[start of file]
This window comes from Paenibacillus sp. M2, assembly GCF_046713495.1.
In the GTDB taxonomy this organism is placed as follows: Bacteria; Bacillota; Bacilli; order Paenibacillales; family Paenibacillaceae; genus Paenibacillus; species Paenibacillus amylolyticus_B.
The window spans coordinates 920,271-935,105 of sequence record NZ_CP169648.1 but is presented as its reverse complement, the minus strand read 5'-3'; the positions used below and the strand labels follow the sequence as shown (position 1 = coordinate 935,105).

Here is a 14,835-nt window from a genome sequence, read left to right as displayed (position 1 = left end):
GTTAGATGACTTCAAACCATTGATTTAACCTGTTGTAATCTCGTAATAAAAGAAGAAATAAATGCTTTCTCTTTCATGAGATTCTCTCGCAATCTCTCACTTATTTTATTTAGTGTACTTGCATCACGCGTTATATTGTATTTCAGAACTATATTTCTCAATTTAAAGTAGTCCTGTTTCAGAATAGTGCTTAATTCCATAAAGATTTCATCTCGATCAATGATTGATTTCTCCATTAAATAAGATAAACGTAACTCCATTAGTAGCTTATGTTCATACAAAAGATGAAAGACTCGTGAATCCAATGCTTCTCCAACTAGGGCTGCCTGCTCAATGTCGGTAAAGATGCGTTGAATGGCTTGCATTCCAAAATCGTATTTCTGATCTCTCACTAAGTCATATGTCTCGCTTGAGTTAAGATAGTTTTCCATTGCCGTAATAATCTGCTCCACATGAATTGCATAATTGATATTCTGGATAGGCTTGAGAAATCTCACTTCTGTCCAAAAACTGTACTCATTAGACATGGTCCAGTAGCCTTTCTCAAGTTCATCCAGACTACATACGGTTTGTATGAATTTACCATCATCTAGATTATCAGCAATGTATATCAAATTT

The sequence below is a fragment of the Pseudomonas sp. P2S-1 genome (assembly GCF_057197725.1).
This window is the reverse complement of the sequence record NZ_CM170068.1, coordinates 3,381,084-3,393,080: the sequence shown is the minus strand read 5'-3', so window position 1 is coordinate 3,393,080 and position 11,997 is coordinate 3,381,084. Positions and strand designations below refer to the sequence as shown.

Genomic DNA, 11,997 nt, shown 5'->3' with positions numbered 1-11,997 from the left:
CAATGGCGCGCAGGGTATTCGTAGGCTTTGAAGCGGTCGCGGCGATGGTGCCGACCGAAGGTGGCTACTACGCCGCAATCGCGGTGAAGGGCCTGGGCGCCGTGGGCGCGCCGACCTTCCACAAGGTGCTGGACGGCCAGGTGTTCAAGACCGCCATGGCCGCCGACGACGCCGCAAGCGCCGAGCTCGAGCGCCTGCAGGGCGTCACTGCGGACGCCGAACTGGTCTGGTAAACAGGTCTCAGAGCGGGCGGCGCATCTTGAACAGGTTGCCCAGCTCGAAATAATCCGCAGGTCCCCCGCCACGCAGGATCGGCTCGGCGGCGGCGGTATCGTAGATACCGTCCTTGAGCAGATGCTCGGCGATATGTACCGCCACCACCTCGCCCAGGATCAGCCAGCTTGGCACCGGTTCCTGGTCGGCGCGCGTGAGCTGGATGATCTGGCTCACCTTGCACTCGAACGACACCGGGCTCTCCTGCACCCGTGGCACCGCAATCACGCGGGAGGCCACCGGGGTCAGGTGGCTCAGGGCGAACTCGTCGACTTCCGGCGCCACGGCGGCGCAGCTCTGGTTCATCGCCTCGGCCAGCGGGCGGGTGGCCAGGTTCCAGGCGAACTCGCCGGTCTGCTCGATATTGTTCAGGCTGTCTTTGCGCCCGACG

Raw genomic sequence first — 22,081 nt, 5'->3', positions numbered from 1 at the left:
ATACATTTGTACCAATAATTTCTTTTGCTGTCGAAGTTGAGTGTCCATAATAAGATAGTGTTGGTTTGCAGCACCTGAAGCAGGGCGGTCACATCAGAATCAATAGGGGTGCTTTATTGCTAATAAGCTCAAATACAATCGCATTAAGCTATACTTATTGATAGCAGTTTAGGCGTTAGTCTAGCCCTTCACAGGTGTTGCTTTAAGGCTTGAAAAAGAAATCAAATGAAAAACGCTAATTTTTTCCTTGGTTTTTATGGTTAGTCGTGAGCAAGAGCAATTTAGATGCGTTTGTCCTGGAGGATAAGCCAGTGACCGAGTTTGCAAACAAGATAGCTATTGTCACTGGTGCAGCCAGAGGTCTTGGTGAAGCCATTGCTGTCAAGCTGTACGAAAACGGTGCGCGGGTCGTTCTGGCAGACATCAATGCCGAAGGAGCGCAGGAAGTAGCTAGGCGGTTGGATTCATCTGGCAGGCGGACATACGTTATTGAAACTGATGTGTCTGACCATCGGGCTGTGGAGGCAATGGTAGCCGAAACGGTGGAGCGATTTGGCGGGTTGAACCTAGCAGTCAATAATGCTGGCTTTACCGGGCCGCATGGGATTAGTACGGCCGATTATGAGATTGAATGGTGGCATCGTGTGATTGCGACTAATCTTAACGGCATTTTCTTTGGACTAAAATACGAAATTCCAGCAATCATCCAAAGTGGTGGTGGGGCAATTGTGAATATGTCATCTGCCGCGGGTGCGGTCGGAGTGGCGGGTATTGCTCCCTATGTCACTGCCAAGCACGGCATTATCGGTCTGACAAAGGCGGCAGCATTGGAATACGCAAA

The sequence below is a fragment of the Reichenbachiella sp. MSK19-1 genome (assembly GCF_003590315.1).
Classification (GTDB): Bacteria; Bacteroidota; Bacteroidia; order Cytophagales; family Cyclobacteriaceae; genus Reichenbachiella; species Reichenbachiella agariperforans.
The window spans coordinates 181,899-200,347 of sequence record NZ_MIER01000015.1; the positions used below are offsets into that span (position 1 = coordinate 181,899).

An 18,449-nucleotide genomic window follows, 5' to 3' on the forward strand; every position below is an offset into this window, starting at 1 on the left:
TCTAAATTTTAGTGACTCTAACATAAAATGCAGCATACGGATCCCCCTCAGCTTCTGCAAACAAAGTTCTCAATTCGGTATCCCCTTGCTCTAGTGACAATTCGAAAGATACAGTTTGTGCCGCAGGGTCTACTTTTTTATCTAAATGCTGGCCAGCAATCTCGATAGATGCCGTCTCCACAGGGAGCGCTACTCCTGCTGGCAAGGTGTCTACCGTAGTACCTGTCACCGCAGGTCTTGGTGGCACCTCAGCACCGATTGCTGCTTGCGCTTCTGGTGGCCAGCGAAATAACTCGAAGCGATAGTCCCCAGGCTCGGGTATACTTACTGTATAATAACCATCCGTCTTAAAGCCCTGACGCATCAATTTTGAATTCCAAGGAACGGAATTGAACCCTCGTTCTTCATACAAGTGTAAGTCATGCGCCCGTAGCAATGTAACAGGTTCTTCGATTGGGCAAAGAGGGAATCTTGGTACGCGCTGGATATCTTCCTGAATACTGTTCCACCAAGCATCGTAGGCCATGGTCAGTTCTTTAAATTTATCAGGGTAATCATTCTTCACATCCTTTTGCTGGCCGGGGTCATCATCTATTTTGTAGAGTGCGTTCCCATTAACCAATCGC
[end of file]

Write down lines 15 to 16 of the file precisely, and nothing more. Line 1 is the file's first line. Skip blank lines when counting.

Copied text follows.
An 18,449-nucleotide genomic window follows, 5' to 3' on the forward strand; every position below is an offset into this window, starting at 1 on the left:
TCTAAATTTTAGTGACTCTAACATAAAATGCAGCATACGGATCCCCCTCAGCTTCTGCAAACAAAGTTCTCAATTCGGTATCCCCTTGCTCTAGTGACAATTCGAAAGATACAGTTTGTGCCGCAGGGTCTACTTTTTTATCTAAATGCTGGCCAGCAATCTCGATAGATGCCGTCTCCACAGGGAGCGCTACTCCTGCTGGCAAGGTGTCTACCGTAGTACCTGTCACCGCAGGTCTTGGTGGCACCTCAGCACCGATTGCTGCTTGCGCTTCTGGTGGCCAGCGAAATAACTCGAAGCGATAGTCCCCAGGCTCGGGTATACTTACTGTATAATAACCATCCGTCTTAAAGCCCTGACGCATCAATTTTGAATTCCAAGGAACGGAATTGAACCCTCGTTCTTCATACAAGTGTAAGTCATGCGCCCGTAGCAATGTAACAGGTTCTTCGATTGGGCAAAGAGGGAATCTTGGTACGCGCTGGATATCTTCCTGAATACTGTTCCACCAAGCATCGTAGGCCATGGTCAGTTCTTTAAATTTATCAGGGTAATCATTCTTCACATCCTTTTGCTGGCCGGGGTCATCATCTATTTTGTAGAGTGCGTTCCCATTAACCAATCGC